"The agony and the ecstacy" is a biographical novel written by Irving Stone on the master sculptor, Michelangelo Buonarroti. Irving Stone relies mostly on Michelangelo's correspondence and the Buonarroti chroniclers for earlier history.
Despite being a master marble sculptor, Michelangelo was forced to take commissions on material he hadn't worked with under pressure from popes and aristocrats. In most cases, the work was abandoned due to the benefactor dying, going bankrupt or just changing their mind. In some cases, he had to modify his work midway because the benefactors forced changes even after signing off on smaller scale wax replicas. The agony of being forced to take up uninspiring work for clueless benefactors ruined the ecstacy he experienced working on his ideas with marble.
Despite not having a huge body of work, the few that he could complete are masterpieces. Imagine if he was given a free hand!
While Michelangelo lived in medieval Italy, I could draw a lot of parallels with software development - where projects get shelved suddenly due to circumstances or requirements/goals are changed midway and the frustrated team is forced to change direction.
Florence: The biography of a city
Another book by Christopher Hibbert and this is mostly a repetition of "The rise and fall of Medici" with a fast narration before and after the Medicis. The difference being a little more emphasis on the monuments of Florence. Possibly a good guide book if you are planning to visit …read more
The House of Medici: Its Rise and Fall
Christopher Hibbert is a historian for the tl;dr (too long; didn't read) generation. He condenses a huge span of history making it a great starting point to the reader who otherwise would be lost over where to begin.
The Medici family was one of the most powerful families in …read more
The Gene: An intimate history
Very few authors have the capability of successfully explaining science to the layperson. Siddhartha Mukherjee is one of them. His previous book, "The Emperor of All Maladies: A Biography of Cancer", brought out cancer onto our coffee tables and this brings genetics. Like in his book on cancer, the author …read more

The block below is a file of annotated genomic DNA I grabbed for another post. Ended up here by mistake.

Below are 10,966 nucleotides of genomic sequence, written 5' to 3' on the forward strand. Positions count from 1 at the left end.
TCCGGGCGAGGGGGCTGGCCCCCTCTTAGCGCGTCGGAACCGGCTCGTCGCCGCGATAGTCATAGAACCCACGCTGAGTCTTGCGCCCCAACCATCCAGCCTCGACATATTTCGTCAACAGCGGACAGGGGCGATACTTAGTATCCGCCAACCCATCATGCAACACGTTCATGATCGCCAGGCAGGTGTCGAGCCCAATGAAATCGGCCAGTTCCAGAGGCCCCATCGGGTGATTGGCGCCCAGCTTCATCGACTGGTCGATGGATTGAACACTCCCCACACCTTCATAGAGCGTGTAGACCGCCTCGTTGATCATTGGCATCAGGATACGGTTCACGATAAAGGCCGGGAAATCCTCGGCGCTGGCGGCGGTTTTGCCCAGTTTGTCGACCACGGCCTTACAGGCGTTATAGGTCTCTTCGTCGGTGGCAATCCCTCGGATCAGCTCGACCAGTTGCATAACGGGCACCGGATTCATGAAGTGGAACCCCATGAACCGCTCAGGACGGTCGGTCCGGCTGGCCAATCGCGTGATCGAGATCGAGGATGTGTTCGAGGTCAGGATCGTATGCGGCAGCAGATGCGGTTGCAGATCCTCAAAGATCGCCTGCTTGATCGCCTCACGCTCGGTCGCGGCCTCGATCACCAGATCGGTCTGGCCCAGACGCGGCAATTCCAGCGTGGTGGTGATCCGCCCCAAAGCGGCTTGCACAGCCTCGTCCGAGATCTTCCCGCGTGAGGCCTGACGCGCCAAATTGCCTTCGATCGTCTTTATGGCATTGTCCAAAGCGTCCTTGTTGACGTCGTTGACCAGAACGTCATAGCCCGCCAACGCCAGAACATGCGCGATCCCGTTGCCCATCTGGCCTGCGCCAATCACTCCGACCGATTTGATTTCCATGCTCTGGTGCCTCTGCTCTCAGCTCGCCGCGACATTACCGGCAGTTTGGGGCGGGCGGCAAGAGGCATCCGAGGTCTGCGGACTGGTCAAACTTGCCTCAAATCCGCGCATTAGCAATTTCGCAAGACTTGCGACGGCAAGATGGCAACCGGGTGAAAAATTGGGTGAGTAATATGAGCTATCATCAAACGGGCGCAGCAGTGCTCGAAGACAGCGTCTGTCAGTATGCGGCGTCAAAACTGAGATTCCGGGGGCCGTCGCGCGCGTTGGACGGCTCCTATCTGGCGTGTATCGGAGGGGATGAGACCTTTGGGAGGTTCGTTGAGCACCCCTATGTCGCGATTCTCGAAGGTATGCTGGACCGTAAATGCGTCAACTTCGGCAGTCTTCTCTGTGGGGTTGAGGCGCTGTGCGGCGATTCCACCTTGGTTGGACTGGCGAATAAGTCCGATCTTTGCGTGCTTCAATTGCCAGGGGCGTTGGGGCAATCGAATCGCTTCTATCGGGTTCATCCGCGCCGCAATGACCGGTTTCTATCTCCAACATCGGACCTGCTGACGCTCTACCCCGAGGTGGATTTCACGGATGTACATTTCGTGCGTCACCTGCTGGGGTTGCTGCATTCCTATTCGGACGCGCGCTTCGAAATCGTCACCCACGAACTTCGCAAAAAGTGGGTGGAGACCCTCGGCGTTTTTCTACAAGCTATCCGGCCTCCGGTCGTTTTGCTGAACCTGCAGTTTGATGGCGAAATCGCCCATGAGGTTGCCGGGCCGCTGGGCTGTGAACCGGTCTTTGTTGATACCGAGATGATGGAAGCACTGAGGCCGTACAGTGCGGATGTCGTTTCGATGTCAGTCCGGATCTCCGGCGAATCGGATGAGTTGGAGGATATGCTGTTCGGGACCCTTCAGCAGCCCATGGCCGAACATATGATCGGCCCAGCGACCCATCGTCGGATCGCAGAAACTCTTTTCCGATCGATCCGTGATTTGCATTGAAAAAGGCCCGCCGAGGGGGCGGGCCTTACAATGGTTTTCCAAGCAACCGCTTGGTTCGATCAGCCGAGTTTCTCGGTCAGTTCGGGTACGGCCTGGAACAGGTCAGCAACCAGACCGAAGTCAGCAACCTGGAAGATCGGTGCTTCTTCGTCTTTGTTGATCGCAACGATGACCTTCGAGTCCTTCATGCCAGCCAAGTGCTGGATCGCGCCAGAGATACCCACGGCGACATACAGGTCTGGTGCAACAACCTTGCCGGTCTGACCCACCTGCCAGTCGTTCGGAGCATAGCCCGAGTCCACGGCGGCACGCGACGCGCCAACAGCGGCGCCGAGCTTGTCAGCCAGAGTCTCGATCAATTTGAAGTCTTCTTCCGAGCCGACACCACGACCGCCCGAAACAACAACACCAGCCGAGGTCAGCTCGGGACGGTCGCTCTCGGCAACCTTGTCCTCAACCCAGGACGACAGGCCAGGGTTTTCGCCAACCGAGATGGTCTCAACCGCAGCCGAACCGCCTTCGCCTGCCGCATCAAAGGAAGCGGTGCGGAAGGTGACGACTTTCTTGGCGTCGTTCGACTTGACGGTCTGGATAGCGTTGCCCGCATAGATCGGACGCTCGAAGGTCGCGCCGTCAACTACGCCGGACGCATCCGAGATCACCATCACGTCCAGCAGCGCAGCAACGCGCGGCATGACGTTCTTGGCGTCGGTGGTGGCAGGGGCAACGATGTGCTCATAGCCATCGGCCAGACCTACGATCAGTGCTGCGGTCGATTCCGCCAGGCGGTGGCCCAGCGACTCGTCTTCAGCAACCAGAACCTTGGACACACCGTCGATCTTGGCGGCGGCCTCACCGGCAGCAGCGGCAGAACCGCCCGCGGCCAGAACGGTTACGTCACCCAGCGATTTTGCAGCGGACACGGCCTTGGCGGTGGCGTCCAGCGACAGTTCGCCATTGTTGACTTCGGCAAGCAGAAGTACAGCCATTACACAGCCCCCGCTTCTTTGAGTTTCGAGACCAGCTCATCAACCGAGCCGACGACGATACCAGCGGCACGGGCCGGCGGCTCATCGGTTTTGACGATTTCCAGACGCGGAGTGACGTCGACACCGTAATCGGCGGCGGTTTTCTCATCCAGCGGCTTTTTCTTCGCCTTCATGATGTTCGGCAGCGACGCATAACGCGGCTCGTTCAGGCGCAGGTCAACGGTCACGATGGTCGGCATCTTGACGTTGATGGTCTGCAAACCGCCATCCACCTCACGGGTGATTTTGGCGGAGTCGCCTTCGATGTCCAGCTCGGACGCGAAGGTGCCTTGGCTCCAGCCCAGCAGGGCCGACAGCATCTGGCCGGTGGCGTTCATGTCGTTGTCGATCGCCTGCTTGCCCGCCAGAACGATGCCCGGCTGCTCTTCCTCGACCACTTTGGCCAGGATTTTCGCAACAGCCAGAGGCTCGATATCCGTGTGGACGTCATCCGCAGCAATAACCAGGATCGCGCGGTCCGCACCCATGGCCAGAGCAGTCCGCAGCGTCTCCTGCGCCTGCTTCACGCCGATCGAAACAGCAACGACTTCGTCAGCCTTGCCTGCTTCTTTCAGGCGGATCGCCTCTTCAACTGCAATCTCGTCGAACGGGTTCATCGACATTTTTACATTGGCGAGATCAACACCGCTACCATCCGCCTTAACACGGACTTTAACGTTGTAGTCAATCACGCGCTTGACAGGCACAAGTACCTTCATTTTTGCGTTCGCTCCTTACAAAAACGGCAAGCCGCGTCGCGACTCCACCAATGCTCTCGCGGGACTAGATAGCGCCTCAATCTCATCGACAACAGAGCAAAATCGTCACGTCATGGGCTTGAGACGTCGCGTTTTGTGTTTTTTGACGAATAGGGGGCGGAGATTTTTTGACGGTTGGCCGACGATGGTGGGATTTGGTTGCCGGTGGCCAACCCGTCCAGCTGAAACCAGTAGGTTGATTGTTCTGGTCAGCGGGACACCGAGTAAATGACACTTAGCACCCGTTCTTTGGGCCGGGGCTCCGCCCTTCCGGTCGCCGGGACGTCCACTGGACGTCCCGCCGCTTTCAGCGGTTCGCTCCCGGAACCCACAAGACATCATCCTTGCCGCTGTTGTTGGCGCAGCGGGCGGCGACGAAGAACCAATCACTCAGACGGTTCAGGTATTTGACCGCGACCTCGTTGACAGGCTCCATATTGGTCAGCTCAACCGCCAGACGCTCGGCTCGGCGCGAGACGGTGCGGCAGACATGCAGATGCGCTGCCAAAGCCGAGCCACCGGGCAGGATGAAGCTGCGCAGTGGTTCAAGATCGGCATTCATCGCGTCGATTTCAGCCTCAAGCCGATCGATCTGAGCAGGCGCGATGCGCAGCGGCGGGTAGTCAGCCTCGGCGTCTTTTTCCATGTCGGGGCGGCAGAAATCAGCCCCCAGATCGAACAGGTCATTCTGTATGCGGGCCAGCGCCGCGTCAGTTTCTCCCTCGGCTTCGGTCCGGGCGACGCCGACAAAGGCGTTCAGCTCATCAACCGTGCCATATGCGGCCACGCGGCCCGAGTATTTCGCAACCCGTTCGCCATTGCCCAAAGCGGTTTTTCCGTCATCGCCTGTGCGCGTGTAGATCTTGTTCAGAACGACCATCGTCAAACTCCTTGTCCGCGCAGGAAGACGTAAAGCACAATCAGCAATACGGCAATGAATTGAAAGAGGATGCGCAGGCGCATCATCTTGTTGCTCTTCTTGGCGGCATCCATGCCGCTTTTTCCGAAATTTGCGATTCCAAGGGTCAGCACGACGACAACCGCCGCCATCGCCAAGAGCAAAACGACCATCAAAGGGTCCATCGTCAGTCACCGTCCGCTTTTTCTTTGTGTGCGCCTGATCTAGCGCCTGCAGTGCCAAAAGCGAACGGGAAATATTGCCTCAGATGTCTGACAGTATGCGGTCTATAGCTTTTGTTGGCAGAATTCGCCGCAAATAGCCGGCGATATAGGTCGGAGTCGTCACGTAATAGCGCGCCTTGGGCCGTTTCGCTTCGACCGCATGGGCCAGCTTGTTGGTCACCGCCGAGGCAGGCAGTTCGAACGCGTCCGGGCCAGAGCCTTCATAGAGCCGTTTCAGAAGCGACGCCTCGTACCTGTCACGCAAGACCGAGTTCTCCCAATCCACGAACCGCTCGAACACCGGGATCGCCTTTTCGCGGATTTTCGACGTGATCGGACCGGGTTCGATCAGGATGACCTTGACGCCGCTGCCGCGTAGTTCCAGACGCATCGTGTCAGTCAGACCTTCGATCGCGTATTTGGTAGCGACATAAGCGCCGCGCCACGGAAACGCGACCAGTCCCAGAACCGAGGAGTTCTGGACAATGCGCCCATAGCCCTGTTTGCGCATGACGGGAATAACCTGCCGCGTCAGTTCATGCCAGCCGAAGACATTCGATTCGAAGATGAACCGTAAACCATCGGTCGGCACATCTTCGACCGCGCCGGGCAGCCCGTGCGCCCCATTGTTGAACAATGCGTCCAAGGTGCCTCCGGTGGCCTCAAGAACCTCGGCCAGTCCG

The Long March
Disclaimer: I know the author of this book personally and read an early draft.
When I first read the draft of "The Long March" in 2016, I remember informing Namita that the ending was too filmy. Boy, some words come back to haunt you! I am glad that she held …read more
1200 pages and 47 days! That's the longest it has taken me to complete a book yet. Atlas Shrugged by Ayn Rand is a fictional story set in the United States of America where the government has been captured by crony capitalists who lobby to pass laws that restrict innovation …read more
Kahlil Gibran Selected Couplets
I love Kahlil Gibran's poetry and have been collecting his couplets as I read his books. Here are a few that I loved:
- A little knowledge that acts is worth infinitely more than much knowledge that is idle.
- He who does not seek advice is a fool. His folly blinds …
Getting Things Done
Just looking at the title, I decided to take a dive into getting things done even before I started reading the book. So I started reading the book simultaneously with other books. And boy was I wrong! Not only does the book clearly discourage multi-tasking; it took me 3 months …read more
Saving Capitalism from the Capitalists
Raghuram Rajan (former governor of RBI) and Liugi Zingales, a professor from Chicago's Booth School of Business have written this book to drive home the point that most capitalistic societies around the world are mostly crony capitalism; where the incumbents make use of a nascent market and capture it and …read more
Coromandel : A personal history of South India
"Ashoka - the search for India's lost emperor" by Charles Allen was a mind-blowing book that showed how even history can be presented to it's readers like a thriller. To better such a book is a challenging task and thankfully Charles Allen sets the tone for the kind of book in …read more